QOTD #61: Does idling hurt your car’s engine?

During my time as a driver manager with a fleet of 40 vehicles, I have noticed that some of our vans have developed catalytic converter problems. The most recent was a 2012 Dodge Grand Caravan (with 123k miles) which developed a check engine light with a P0420 code. The local mechanic told me it was the bank one catalytic converter needing to be replaced. This expensive repair caused me to wonder why the unit went bad.

The company I work for transports railroad crew members from one place to another. However, there are times when the crew is not ready to go for up to three hours. As you can imagine, if it is hot, the driver will keep the van running with the AC on. Now that colder weather has arrived, our drivers keep the van running for the heat. While I don’t have a problem with our drivers being comfortable, I am wondering if the idling of their vehicles is causing problems to develop inside the engine or catalytic converter.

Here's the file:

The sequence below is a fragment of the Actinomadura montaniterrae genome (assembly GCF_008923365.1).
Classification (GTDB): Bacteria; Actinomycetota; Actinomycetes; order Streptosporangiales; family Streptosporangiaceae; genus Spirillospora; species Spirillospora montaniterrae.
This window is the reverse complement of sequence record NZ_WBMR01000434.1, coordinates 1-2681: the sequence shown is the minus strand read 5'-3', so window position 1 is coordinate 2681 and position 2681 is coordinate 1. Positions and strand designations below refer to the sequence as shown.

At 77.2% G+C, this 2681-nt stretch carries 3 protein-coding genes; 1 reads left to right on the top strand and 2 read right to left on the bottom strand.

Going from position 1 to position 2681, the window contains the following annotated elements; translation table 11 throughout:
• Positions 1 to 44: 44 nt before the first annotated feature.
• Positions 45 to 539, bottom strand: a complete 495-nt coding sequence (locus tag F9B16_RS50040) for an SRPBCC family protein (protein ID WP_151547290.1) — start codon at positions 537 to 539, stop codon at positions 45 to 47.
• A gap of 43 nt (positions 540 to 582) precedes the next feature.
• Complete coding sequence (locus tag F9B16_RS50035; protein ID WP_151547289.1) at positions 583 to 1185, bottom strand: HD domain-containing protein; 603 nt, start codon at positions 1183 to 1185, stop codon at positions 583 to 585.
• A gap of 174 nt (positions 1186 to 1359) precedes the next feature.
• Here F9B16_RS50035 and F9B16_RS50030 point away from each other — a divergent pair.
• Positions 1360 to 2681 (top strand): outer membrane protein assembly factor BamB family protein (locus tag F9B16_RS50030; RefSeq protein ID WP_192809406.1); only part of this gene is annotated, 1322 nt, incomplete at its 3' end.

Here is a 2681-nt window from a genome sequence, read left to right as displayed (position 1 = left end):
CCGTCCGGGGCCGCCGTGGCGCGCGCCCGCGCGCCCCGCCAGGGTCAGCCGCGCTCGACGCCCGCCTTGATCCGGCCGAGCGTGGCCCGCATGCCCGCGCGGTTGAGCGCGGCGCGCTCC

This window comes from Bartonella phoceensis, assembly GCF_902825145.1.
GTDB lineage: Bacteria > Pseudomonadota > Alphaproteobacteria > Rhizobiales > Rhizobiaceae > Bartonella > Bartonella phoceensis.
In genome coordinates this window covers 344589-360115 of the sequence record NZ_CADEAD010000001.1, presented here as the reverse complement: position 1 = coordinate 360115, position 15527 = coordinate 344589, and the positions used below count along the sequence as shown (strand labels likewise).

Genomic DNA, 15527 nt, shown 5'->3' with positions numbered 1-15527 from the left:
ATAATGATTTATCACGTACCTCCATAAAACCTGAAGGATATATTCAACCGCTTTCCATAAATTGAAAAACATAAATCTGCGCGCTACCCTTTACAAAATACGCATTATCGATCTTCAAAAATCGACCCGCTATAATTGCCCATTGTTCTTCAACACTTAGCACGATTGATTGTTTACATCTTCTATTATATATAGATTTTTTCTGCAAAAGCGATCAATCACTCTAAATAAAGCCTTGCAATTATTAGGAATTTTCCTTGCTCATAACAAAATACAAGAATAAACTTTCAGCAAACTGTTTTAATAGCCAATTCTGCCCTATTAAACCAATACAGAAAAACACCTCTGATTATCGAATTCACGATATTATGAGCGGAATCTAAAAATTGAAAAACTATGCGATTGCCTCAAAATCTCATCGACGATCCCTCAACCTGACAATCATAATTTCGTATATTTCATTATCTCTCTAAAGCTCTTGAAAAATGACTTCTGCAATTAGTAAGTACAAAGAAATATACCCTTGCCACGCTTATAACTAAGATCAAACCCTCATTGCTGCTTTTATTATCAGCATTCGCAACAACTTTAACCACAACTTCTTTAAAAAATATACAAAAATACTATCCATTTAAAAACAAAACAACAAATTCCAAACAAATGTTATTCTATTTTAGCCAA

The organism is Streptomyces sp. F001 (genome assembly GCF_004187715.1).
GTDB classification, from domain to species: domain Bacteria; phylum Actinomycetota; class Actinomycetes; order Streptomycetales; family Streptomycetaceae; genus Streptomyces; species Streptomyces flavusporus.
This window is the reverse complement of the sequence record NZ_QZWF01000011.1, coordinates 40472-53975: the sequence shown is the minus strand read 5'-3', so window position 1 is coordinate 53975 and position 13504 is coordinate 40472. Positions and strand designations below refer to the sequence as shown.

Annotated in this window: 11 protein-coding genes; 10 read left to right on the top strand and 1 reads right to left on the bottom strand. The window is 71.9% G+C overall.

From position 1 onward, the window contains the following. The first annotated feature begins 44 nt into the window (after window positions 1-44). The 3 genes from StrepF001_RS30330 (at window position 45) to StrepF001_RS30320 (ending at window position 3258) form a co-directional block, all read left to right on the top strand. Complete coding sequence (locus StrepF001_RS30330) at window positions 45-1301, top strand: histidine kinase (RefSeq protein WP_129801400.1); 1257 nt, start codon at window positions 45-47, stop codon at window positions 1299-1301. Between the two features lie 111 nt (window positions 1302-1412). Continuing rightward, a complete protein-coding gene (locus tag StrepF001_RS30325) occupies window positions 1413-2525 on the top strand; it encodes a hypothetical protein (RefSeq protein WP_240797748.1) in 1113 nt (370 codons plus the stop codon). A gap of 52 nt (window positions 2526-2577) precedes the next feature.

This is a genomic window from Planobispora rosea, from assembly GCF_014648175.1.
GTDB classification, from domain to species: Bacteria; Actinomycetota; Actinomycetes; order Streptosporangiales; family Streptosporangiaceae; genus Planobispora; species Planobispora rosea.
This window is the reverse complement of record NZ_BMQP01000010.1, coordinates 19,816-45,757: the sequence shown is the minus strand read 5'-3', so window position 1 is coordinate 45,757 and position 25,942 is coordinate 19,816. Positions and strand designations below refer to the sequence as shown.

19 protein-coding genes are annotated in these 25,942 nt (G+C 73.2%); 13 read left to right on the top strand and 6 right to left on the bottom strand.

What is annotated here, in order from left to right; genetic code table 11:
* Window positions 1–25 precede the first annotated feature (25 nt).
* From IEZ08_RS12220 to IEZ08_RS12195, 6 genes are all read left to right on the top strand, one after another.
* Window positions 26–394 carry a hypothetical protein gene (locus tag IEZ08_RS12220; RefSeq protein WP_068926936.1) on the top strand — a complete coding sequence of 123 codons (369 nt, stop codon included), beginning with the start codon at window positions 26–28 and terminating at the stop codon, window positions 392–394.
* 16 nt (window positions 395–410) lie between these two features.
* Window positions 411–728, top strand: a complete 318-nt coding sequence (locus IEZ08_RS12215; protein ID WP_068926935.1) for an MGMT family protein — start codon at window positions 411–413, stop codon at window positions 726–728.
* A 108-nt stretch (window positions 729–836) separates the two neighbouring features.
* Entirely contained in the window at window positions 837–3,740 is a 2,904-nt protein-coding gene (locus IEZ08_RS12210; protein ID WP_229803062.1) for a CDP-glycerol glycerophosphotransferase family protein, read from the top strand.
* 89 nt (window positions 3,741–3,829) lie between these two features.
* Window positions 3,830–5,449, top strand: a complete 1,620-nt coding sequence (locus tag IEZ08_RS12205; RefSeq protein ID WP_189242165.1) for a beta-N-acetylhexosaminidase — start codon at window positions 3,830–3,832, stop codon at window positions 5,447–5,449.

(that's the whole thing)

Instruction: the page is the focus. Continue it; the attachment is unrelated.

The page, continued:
Search the internet and you will find forums arguing about this:

“Not true. 90% of all wear is done at start up. Once an engine is running it’s best to leave it running. Letting it idle will not harm a thing. Not back then and not today. As long as the engine has oil pressure you’re not hurting a thing. Sorry but dad was wrong.” 1

“The main problem with extended idling was the wasted fuel, fouled spark plugs, and carboned up combustion chambers from the carburetor delivered fuel system and lesser ignitions systems of the era. … But, the company my mom worked for at the time in the mid-1960’s used a fleet of Corvairs, including the van version, and without any particular problems for all of the extended idling that the delivery units were subjected to.” 2

So… who is right? And how about with newer, fuel-injected engines today? Does idling cause your vehicle’s engine to foul spark plugs, wear out quicker, and mess up your catalytic converter? Instead of relying on the forums, I decided to visit the Car Talk website to find the answer: